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SEVEN TEARS

Golden Earring

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Golden Earring Seven Tears album cover
3.55 | 27 ratings | 5 reviews | 22% 5 stars

Excellent addition to any
rock music collection


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Studio Album, released in 1971

Songs / Tracks Listing

1. Silver Ships
2. The Road Swallowed Her Name
3. Hope
4. Don't Worry
5. She Flies On Strange Wings
6. This Is The Other Side Of Life
7. You're Better Off Free

Lyrics

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Music tabs (tablatures)

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Line-up / Musicians

Rinus Gerritsen Bass, Keyboards
Barry Hay Flute, Vocals
George Kooymans Guitar, Vocals
Cesar Zuiderwijk Drums


Releases information

LP Polydor # 2310135
CD Polydor # 8108542

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Buy GOLDEN EARRING Seven Tears Music


Seven TearsSeven Tears
Import · Remastered
Imports 2001
Audio CD$10.58
$101.24 (used)
Seven TearsSeven Tears
Original recording · Import
Polydor
Vinyl$99.98 (used)
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GOLDEN EARRING Seven Tears ratings distribution


3.55
(27 ratings)
Essential: a masterpiece of rock music(22%)
22%
Excellent addition to any rock music collection(52%)
52%
Good, but non-essential (22%)
22%
Collectors/fans only (0%)
0%
Poor. Only for completionists (4%)
4%

GOLDEN EARRING Seven Tears reviews


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Collaborators/Experts Reviews

Review by Sean Trane
SPECIAL COLLABORATOR Prog Folk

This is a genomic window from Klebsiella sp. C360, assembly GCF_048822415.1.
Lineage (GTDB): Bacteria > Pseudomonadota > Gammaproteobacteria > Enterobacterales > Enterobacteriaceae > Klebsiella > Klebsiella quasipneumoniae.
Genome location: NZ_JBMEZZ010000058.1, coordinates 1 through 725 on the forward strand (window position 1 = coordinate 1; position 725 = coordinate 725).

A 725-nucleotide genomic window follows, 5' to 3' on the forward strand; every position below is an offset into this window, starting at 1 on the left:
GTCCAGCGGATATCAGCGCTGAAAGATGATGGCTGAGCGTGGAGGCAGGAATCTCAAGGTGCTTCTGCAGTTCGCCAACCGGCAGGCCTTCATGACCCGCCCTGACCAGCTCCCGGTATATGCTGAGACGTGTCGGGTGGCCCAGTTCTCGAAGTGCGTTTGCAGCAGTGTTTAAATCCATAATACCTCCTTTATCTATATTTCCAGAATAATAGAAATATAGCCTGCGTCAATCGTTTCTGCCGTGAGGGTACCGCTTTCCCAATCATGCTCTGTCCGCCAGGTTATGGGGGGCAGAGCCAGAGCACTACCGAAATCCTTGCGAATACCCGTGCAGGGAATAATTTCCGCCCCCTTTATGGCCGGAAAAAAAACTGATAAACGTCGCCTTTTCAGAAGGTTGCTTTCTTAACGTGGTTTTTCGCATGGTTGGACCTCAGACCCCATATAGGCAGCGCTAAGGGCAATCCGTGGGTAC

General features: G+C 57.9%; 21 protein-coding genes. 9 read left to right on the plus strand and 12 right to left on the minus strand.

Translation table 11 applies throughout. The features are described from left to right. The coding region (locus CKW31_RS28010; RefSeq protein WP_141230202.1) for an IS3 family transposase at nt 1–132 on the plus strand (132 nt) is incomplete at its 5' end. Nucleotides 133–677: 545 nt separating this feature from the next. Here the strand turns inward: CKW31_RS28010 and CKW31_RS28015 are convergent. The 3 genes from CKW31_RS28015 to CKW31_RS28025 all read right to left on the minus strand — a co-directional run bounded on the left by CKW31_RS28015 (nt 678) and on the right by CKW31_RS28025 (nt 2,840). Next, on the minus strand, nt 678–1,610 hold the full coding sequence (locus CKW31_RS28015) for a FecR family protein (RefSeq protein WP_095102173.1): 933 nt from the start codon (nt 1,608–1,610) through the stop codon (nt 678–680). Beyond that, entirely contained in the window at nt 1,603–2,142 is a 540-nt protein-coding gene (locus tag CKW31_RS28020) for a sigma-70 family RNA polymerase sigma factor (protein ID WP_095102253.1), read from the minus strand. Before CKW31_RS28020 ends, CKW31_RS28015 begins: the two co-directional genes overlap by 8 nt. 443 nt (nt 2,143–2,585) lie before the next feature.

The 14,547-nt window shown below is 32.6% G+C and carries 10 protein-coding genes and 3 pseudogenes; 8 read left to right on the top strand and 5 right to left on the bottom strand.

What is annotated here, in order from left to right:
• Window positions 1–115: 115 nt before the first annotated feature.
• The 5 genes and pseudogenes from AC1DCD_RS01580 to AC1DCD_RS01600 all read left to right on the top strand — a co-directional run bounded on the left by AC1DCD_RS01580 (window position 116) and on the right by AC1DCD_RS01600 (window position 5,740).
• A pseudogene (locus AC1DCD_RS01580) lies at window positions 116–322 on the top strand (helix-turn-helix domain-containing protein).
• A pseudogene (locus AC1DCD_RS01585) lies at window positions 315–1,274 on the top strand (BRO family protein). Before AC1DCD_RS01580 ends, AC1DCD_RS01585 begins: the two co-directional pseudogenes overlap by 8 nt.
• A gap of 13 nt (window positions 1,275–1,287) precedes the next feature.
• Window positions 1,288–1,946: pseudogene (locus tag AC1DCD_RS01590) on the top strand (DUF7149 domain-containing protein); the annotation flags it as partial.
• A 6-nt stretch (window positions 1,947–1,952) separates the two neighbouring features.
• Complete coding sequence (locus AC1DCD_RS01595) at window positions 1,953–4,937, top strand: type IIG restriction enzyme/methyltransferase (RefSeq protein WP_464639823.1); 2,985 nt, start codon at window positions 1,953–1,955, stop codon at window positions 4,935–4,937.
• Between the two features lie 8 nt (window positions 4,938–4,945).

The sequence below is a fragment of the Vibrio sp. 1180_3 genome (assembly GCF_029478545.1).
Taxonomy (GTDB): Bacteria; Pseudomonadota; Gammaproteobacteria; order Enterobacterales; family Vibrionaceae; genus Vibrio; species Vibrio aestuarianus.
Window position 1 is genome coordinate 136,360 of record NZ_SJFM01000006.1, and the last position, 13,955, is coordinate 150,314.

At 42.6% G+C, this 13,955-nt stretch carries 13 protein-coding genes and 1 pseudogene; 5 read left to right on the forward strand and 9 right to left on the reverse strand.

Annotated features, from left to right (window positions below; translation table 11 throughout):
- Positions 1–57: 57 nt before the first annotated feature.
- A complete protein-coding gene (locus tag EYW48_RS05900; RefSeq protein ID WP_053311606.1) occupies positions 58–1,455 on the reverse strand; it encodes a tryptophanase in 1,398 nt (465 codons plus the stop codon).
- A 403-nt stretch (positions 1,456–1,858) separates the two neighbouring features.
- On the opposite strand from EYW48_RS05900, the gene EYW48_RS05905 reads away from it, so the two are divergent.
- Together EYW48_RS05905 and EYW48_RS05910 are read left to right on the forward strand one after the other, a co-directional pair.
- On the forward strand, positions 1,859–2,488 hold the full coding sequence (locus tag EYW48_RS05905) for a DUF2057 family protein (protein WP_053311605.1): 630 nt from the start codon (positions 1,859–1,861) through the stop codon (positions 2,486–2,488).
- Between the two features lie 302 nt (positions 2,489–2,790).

4 stars Along with Wall Of Dolls, Seven Tears is probably their proggiest, even if 8MH and Moontan have much to dispute them. The classic quartet is at the top of its form and Barry Hay's songwriting (along with guitarist Kooymans) is also enhanced by his increasingly excellent voice and flute playing. He also dabbles into acoustic guitars and sax playing. But Barry is not alone on this ship. Coming with a non-committal gatefold artwork (but the title cites seven tears for seven tracks), this is their third "modern-era" album and one of their stronger, due to the fact that GE has that essential touch of dramatics and urgency lacking many of their Dutch compatriots, starting with Alquin and E&F.

Along the album, some of the most dramatic tracks are the superb Silver Ships, the spine-chilling Hope (where Hay shows that even the sax is in his reach), the ultra-classic (and long-time crowd favourite) She Flies On Strange Wings and the wild You're Better Off Free with a killer guitar solo. Overall the brilliant songwriting and dramatic effects and plenty of instrumental interplay make the full success of the album. Even the shorter tracks like Don't Worry holds plenty of energy (Rinus' bass is overplaying, but man is that unusual sound with his Danelectro guitar), but overall the longer track are the essence of this album

Clearly GE was a force to reckon with, but aside from their previous hit Big Tree, Blue Sea (a little too Tull- ish), all that is lacking the group is international recognition, which will come with Radar Love, but that's still two albums away. In the meantime start with this one and work backwards if you're not familiar with them.

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Send comments to Sean Trane (BETA) | Report this review (#203104) | Review Permalink
Posted Tuesday, February 17, 2009

Review by Seyo
SPECIAL COLLABORATOR Honorary Collaborator
3 stars This LP firmly established the band within the current heavy progressive/hard rock trends at the threshold of the 1970s. Influences from LED ZEPPELIN, PINK FLOYD or URIAH HEEP are obvious but the question is were they used for good or bad results?